On self-injections

The past two days have been awful. Much worse than the first round. Last night I didn’t sleep. I’ve been having severe headaches for the past few days. At one point I was literally sitting up in bed just punching the mattress in vain attempts to deal with the waves of pain shooting through the top of my head. Apparently this is the result of G-CSF growth factor (more on this below). I have an entirely new appreciation for the daily tribulations those who suffer migraines endure – thankfully it’s not an issue I’ve really had to face until now. It’s debilitating. Last night was a new low point with the following set of issues presenting at various points, often in combination:

  • Burning in my stomach (chemo targeting the cancer cells, I think)
  • Heartburn/acid reflux
  • Shooting headache – waves every 1-2 minutes and lasting hours
  • Swollen knees – suspect I’m retaining of water in my joints for some reason
  • Possible nerve damage in my thumb from a few weeks ago. I was reminded of it when trying to rub my head at weird angles
  • Bronchial infection/coughing – the past couple days I’ve been coughing up yellow mucus from somewhere deep in my chest. I was basically up every 5 minutes stumbling to the bathroom to spit up phlegm

Despite the above I’m a lot stronger and healthier than most people that go through this (again, median age is closer to 65 for this disease) so what I’m describing above is likely on the mild side of what people go through. But it’s not easy.

As noted above I’m now supplementing my chemo regime with self-administered injections of G-CSF to stimulate neutrophil growth. This is a subcutaneous injection into the stomach. This is why I’m not in the hospital right now with this bronchial infection – the thinking is I should be able to fight this on my own.

At the hospital they showed me how to do it, walking through how to pinch the skin, hold the needle etc. Great I told them – I got this. No issues. No questions. I hadn’t really considered but turns out that I’ve never actually given myself a shot…

What happened when it was time to actually stick myself fort the fist time caught me off guard. You’re probably thinking this was no big deal. That’s what I thought. I’ve been stuck with needles more in the past month than the sum of all needle pricks in my whole life. I don’t flinch. But when I took out the syringe and the time came to stick this needle into my own body I froze. I would touch the sharp needle to my skin and just stop there. I really could not do it. I could not envision breaking the skin.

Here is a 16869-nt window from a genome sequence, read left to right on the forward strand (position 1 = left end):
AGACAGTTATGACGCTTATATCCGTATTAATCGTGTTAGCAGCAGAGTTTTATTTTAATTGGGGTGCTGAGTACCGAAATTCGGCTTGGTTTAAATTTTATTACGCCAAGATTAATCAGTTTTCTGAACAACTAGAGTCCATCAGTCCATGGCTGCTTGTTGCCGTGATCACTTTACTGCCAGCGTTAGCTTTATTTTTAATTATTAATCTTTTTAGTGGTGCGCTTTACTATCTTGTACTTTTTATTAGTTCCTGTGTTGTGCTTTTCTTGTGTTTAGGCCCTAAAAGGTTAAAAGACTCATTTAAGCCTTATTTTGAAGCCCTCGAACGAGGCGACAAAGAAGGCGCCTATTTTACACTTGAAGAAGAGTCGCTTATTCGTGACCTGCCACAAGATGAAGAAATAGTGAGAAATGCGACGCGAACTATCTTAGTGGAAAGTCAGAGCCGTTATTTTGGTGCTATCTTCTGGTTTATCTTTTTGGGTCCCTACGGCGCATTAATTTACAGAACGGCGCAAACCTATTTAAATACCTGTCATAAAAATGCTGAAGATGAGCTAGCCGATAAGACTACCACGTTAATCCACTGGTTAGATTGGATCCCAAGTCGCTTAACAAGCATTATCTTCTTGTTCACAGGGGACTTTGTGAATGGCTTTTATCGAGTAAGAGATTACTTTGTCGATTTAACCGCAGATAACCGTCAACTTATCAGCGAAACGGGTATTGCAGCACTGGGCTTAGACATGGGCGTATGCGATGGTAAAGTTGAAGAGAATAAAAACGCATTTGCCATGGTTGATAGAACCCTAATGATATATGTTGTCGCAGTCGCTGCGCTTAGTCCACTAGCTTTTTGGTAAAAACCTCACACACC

I tried every technique I could think of: music to get pumped, silent stoicism and deep breathing, Michelle in the room, Michelle not in the room – all to no avail. It was just me and the needle. It was really surprising. I was frozen, paralyzed, incapable of action.

I paced the room for over 45 minutes, picking the needle up, putting it down, swabbing the area around my belly button with alcohol prep, repeatedly. I took a nap to clear my head – I was getting stressed out actually. Lev had a 102 fever and was vomiting. I really could not afford to have low immunity in this context. Anyway when I got up had anything changed? Not a damn thing. Still couldn’t do it. I finally gave up, realizing no good was coming from this business. My inaction had gained momentum.

It was clear I wasn’t going to get this done on my own. Defeat. I needed support. I put my ego to the side and called my friend/neighbor Rafaela over (a nurse – but I didn’t realize what a kick-ass nurse she is!). She sat with me, assured me it was ok and talked me through it. On the count of 3 we’re doing this. Commit on 3. Eye contact. Seriousness of purpose (Bedside manner!). Do you want to count or should I? …No it’s all good, I got this.

And that was it. I stuck the needle all the way in and plunged the syringe. It was oddly satisfying to put that paralysis behind me. I need to do this each day for 5 days each round, so this is a necessary skill to master. Feels good to be on the side of action. I’ve done this three times so far and as you would expect, each one has gotten easier.

Small wins.